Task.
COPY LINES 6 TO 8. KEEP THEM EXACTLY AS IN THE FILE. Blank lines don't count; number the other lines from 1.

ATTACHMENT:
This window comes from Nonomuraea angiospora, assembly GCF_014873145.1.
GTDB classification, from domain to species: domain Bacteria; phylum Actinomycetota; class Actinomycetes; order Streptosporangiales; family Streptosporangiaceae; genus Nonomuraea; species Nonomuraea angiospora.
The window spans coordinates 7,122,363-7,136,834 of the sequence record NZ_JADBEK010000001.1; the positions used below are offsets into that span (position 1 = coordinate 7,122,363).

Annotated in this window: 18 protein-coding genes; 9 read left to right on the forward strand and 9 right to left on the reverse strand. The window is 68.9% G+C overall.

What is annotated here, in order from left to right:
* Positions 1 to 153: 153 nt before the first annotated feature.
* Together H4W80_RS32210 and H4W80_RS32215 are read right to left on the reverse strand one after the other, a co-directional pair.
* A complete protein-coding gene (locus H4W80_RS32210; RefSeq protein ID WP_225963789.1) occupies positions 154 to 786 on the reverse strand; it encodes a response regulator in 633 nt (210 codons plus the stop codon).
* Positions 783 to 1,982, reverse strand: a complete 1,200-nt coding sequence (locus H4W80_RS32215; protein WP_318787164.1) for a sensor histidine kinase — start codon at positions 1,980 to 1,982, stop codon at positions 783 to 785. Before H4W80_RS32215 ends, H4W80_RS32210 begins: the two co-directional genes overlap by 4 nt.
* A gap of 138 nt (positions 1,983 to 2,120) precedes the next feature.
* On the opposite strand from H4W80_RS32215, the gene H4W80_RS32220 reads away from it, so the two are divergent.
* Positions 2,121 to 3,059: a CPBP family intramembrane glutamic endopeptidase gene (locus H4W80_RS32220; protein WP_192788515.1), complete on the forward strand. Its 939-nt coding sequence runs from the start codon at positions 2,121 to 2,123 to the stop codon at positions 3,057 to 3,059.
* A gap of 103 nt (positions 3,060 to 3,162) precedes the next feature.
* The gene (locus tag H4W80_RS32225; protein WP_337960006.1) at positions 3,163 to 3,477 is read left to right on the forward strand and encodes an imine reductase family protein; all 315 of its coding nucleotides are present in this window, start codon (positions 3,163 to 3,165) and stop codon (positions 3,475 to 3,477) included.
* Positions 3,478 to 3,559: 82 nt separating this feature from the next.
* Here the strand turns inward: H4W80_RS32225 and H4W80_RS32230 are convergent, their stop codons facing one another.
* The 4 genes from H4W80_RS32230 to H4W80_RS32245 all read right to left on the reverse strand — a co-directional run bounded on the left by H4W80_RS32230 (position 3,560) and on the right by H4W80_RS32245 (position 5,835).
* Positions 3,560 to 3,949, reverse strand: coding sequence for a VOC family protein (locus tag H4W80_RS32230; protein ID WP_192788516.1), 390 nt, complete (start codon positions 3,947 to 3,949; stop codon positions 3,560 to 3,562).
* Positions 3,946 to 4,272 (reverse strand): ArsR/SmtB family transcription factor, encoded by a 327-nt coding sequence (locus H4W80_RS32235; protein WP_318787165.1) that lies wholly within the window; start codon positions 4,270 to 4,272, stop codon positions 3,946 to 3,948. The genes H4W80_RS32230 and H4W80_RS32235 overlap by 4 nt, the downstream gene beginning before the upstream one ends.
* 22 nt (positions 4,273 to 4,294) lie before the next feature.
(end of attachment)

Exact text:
* Positions 1 to 153: 153 nt before the first annotated feature.
* Together H4W80_RS32210 and H4W80_RS32215 are read right to left on the reverse strand one after the other, a co-directional pair.
* A complete protein-coding gene (locus H4W80_RS32210; RefSeq protein ID WP_225963789.1) occupies positions 154 to 786 on the reverse strand; it encodes a response regulator in 633 nt (210 codons plus the stop codon).